Adrianna Adarme of A Cozy Kitchen Talks Cooking Anything She Wants

Got an appetite for hearing from the leading boss women that are calling the shots in the culinary world? Get ready to grub hard on our new#CreateCultivate series: Counter Culture, where we'll be talking to prominent women in the food industry about good eats, food trends, and making it in the cutting edge cooking world.  Don't put a fork in it, because we're not close to done.

Got an appetite for hearing from the leading boss women that are calling the shots in the culinary world? Get ready to grub hard on our new#CreateCultivate series: Counter Culture, where we'll be talking to prominent women in the food industry about good eats, food trends, and making it in the cutting edge cooking world. 

Don't put a fork in it, because we're not close to done.

Photo credit: Moriah Ziman

We're watching food blogger Adrianna Adarme of A Cozy Kitchen decorate cupcakes in the gorgeous light of her LA living room. There's a setup of icing, baby's breath, and blackberries. She spreads the icing on the vanilla base, baked earlier, the knife creating perfectly smooth swirls. It's Pinterest heaven. 

Adrianna didn't set out to be a food blogger. "When I first started my blog," she says, "I was working as a producer at a trailer house. We made trailers and promotional materials for studios. When people hear this they think it’s really fun but in actuality it doesn’t require a ton of creativity."

It was a work environment that left her feeling disconnected from art or creative work and searching for something else.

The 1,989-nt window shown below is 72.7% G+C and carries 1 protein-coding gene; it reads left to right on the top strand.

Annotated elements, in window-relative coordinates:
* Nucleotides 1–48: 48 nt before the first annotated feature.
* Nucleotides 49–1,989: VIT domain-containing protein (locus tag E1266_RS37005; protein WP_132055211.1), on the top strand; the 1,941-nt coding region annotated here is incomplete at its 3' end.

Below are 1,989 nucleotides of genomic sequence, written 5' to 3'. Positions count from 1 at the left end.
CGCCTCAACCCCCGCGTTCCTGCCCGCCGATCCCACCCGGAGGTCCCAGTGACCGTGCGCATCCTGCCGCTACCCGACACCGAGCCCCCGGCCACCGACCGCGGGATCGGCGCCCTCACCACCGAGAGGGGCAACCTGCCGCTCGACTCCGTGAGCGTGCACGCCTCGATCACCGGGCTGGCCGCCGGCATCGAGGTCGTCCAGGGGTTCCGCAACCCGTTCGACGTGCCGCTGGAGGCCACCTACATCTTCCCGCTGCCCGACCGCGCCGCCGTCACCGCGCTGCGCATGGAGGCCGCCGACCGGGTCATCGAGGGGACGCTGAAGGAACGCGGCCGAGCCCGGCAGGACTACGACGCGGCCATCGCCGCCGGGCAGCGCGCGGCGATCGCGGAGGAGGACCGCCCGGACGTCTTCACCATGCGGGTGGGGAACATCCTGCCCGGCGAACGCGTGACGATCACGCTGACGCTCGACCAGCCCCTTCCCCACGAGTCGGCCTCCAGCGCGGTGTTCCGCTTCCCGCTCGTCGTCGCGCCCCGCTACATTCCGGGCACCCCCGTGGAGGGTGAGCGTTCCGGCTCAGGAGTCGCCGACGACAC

"I wasn’t inspired by the films we were promoting nor was I inspired by the content I was creating there. Looking back I think if I was working on films I did love, I might not have ever started my blog." But she did. 

In 2009 she started A Cozy Kitchen. In the fall of 2015 she published The Year of Cozy, her step-by-step book of recipes and projects. She also has a new coloring book A Cozy Coloring Cookbook, designed with illustrator Amber Day, to be released November 2016. 

It's cozy because it's a grown-up take on comfort food, like pie, the smell of which she says will always bring a smile to her face. It's a modern-meets-nostalgia approach to cooking and baking that she says is more about a feeling than anything else. "It’s not necessarily one that is in the middle of winter or one that has snow outside of the windows." 

When I think of a kitchen that's "cozy," she says, "I like to think of it as a warm place you never want to leave. Maybe music is playing, the oven is baking up something awesome, and your dog is at your feet. And maybe it’s right before your friends are coming over. It’s that safe feeling that everything is OK, even though it’s usually not."

"Cozy--it’s that safe feeling that everything is OK, even though it’s usually not."